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Some child predators are extremely clever. Their tactics aren’t as transparent as we once believed. Which honestly makes it scarier for parents.
A lot of the tips our parents gave us are simply obsolete today, and predators can easily trick children into a false sense of security.
Staying away from individuals offering candy, an animal to play with, or anything nice without you around is still relevant today. But child predators may have a lot more up their sleeve today to gain a child’s trust. Here are some tips to keep your children safe from predators.
It is important to teach your kids to stay away from strangers. But “stay away from strangers” is not the best way to posit the lesson. The word “stranger” may connote, to a child, the image of a mean, scary individual. In reality, a predator will likely approach a child in a nice manner, and isn’t always scary looking. Additionally, all a predator has to say to a child is that they are “friends with their mother/father”, and that child may no longer see them as a stranger. Stress to your child that it doesn’t matter whether an individual they don’t recognize is nice or not. Stress to your child that someone’s attitude, or what they have to say, has nothing to do with their intentions.
Another tactic child predators might use on children is to ask for their help. Make sure your child knows that no adult should ever ask a child for help.
You may not always be around to pick up your child from school or activities, where they are monitored by adults up until it’s time to go home. You may have to ask another adult you trust to take them home. Predators could be waiting around the corner, looking for children without a parent. Share a code word phrase with your child and the trusted adult who plans to pick them up, and stress that they should only go with the adult that remembers the code word phrase. Try making it silly to help them remember.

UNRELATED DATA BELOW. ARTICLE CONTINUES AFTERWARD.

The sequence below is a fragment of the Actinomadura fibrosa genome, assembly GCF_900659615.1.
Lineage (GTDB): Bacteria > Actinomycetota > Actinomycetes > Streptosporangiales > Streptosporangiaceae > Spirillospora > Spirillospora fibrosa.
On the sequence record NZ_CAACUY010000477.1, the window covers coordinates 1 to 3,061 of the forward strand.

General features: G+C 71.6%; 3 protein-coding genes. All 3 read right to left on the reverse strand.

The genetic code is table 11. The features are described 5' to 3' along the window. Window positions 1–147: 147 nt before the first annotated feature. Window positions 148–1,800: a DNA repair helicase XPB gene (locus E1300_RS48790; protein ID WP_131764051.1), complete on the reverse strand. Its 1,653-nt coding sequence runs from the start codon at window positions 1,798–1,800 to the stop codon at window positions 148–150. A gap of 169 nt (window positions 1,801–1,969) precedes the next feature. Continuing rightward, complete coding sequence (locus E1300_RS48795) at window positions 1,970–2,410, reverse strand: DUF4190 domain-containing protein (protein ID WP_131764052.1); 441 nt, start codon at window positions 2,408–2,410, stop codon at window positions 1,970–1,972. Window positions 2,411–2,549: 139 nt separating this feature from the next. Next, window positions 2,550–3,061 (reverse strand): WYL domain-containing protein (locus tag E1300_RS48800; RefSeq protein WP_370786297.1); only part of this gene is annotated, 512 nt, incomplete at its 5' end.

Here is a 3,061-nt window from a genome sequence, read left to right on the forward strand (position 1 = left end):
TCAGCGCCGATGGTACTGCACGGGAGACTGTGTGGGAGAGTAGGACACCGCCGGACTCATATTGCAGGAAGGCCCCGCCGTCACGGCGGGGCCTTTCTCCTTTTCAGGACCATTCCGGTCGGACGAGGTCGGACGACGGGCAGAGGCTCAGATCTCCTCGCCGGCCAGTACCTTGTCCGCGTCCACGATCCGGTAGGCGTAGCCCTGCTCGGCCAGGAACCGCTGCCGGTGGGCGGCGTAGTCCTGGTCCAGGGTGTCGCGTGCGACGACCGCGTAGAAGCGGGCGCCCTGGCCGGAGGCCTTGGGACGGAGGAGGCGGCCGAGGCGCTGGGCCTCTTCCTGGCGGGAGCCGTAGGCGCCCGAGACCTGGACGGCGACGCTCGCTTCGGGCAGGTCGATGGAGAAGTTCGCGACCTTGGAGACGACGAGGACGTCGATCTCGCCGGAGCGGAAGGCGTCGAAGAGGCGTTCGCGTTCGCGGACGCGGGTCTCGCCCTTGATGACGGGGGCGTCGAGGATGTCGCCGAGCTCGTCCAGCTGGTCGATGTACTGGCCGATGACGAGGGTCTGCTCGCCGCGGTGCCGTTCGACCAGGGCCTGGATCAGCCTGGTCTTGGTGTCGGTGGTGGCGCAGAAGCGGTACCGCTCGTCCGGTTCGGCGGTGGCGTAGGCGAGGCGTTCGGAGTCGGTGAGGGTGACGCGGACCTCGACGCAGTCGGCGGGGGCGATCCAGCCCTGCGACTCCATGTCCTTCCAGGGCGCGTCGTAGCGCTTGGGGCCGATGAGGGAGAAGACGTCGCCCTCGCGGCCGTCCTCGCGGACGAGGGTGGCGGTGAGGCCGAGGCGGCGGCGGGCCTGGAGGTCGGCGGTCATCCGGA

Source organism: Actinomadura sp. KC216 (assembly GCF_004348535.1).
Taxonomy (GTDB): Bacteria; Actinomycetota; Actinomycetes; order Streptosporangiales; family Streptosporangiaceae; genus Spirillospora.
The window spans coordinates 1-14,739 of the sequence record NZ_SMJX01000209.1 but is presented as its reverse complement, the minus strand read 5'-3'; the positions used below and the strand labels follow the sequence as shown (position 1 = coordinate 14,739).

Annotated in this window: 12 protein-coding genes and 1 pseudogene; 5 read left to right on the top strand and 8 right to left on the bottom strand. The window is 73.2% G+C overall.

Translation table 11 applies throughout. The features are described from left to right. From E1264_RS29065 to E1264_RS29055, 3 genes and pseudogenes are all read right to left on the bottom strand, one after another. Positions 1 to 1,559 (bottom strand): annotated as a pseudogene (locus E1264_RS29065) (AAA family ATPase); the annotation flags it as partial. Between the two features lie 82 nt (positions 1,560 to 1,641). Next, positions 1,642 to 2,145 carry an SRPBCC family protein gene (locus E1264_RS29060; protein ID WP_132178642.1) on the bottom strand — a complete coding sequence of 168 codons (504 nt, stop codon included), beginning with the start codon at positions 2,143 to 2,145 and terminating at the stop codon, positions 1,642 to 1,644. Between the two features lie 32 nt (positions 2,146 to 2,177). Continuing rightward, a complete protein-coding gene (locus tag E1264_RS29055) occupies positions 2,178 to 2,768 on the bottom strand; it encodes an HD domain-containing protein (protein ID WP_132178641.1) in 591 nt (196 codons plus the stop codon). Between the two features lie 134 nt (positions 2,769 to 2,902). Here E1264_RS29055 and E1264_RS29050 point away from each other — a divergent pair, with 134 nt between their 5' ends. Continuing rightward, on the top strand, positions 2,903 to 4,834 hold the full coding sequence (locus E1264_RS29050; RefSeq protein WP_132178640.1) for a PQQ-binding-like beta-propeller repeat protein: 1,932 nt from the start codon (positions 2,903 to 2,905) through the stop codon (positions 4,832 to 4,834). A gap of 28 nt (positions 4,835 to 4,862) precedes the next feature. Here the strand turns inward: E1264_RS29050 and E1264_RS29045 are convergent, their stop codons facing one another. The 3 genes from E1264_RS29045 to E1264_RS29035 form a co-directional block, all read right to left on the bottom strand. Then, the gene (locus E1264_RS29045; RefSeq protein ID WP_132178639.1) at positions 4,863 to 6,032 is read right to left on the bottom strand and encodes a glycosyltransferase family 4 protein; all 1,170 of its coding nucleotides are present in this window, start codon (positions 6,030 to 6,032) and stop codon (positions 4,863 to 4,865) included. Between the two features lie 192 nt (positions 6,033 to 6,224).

This is important. We tend to scold our children if they get too disruptive, if they’re yelling or screaming. But sometimes, they need to grab the attention of other adults around them – particularly, if someone is trying to abduct them. Play out a scenario with them and have them practice firmly saying no, screaming and running away. Also make sure they know it’s okay to kick and scream if an adult they don’t recognize tries to pick them up.
If a child is wearing personalized shirts, team uniforms or school clothing, this can actually give a child predator valuable information on a child (such as their name). They can then attempt to approach a child using that information to gain trust, making the child believe that they aren’t a stranger and that they do somehow know them. So, be cautious about letting your child wear clothes that can be identifying.
It’s also a good idea to check your neighborhood for registered sex offenders. Apps like The Sex Offender App will show you where any sex offenders live in your neighborhood. Stay away from these homes if you’re trick or treating with your child on Halloween. Have a safe Long Island summer!